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Update on Health Authorities Act (Bill 1) Arbitration Process

Good afternoon,

As you are likely already aware, the arbitration process for the new Health Authorities Act (more commonly referred to as Bill 1) concluded in mid-December. Arbitrator James Dorsey was granted an extension on his deadline, which means we likely will not receive his written decision until Monday, January 19th at the latest.

In the interim, the NSGEU is currently engaged in the final stages of arguments for the arbitration. Those arguments primarily surround the affidavit of Patrick Macklem, law professor at the University of Toronto. Macklem provided a detailed expert opinion which concluded that Bill 1 contravenes international labour principles. NSGEU requested Professor Macklem prepare an affidavit outlining his expert opinion, which was presented to Mr. Dorsey as part of the union’s case.

Macklem’s opinion states that the Act violates several international agreements to which Canada is a party, including the fact it:

  1. “violates the rights of workers to establish and join organizations of their own choosing as guaranteed by International Labour Organization Convention No. 87, to which Canada is a party;”
  2. “violates the right to form and join a union as guaranteed by the International Covenant on Economic Social and Cultural Rights and the International Covenant on Civil and Political Rights to which Canada is a party;” and
  3. “it is inconsistent with the European Convention on Human Rights and the European Social Charter.”

In mid-December, the NSGEU also provided an opinion by Dalhousie University law professor Wayne MacKay, an expert on the Canadian constitution, which stated that significant aspects of Bill 1 contravened the Canadian Constitution.

The other unions and the District Health Authorities have filed final arguments in December. The Attorney General for Nova Scotia filed its final submission and response to Macklem’s opinion on January 5th. The NSGEU now has until January 12th to make a brief reply to those responses. Mr. Dorsey will render his decision on or before the 19th of January, and the NSGEU plans to immediately make that decision available to all members. (Note: we are trying to find out what time Mr. Dorsey plans to release his decision, so we can arrange to hold a meeting with members as soon as possible. Once we make those arrangements, we will sent a follow-up email with the meeting time.)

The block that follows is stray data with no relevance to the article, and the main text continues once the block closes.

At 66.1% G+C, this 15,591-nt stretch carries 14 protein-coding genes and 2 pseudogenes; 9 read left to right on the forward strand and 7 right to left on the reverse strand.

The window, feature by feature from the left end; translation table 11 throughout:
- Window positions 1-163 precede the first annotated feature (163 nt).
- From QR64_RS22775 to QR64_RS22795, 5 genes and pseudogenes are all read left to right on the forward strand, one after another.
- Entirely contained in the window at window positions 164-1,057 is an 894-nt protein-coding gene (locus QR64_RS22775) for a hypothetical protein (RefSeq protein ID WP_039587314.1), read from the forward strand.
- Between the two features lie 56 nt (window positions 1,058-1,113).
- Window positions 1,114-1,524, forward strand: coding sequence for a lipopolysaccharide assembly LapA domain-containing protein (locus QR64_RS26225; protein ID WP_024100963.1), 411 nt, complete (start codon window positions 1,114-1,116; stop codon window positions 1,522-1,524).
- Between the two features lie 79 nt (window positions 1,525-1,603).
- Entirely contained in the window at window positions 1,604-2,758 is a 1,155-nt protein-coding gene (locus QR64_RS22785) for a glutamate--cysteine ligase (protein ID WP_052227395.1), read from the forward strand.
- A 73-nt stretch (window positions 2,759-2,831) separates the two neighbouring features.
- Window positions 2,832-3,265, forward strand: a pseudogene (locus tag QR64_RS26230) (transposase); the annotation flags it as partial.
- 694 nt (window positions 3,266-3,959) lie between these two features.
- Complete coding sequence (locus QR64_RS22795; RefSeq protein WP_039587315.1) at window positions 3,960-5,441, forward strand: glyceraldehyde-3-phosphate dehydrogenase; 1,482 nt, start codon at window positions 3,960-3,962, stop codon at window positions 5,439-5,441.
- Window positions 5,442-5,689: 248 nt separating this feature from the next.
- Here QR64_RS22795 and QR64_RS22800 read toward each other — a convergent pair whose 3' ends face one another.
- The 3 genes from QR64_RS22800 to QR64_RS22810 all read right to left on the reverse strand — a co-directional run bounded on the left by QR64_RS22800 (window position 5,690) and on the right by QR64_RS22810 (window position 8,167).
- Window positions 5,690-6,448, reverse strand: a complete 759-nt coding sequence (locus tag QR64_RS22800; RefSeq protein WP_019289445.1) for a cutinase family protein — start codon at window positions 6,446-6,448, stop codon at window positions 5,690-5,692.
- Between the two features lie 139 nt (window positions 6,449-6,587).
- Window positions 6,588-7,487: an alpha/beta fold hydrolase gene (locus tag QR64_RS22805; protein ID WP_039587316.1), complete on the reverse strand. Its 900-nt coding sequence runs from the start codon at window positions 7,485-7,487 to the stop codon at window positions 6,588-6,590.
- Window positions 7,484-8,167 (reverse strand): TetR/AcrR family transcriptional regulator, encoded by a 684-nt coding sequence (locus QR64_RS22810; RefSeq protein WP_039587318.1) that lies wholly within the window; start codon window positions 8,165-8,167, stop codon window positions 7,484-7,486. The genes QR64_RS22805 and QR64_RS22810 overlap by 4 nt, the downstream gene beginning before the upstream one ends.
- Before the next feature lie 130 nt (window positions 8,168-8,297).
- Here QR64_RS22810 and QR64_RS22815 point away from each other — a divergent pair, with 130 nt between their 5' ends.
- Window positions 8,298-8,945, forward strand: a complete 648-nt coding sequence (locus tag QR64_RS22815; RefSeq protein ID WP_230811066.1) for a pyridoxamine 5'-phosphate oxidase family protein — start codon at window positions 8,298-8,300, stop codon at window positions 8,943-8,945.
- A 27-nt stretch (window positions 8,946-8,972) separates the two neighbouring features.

During the arbitration hearing, the NSGEU argued that aspects of Bill 1 contravened the constitutional rights of health care workers by not allowing them to choose who would act as their bargaining agents. The NSGEU argued that all health care workers should be given a vote to decide which union will represent them in bargaining. The NSGEU also said throughout the hearing that it would be willing to work in a bargaining association model where all unions maintain their current members, but bargain together.

CUPE and Unifor agreed that the law contravened the constitution, but argued against a vote and said that the arbitrator should create bargaining associations.

The NSNU argued that the arbitrator must follow the law and award the NSNU all the Registered Nurses (RNs) and Licensed Practical Nurses (LPNs) in the province without a vote, as Bill 1 requires.

The provincial government, represented by the Attorney General, initially argued that the arbitrator wasn’t able to determine whether its law breached the constitutional rights of health care workers. The Attorney General disagreed with the experts brought forward by the NSGEU and attempted to argue that the Health Authorities Act did not contravene the constitutional rights of 24,000 health care workers.

Governments are able to contravene the constitutional rights of their citizens in Canada if the breach can be shown to be justifiable and in the interest of the public. It is significant to note that during arbitration, the provincial government declined to make arguments to attempt to demonstrate that breaches of the constitution by the Act were justifiable. In other words, should the arbitrator conclude the Act does breach the constitutional rights of workers, there was no argument put forward by the province that the potential breaches were justifiable.

We understand this is a very stressful time in the workplace, and hope that this information may help to alleviate some of the anxiety you may be feeling. Please share this information with your coworkers, and keep watch for another email as we draw closer to the January 19th decision deadline. If you have any questions or concerns, please contact the NSGEU by calling 902-424-4063 (toll-free 1-877-556-7438) or emailing inquiry@nsgeu.ca.

In Solidarity,

Joan Jessome

President, NSGEU

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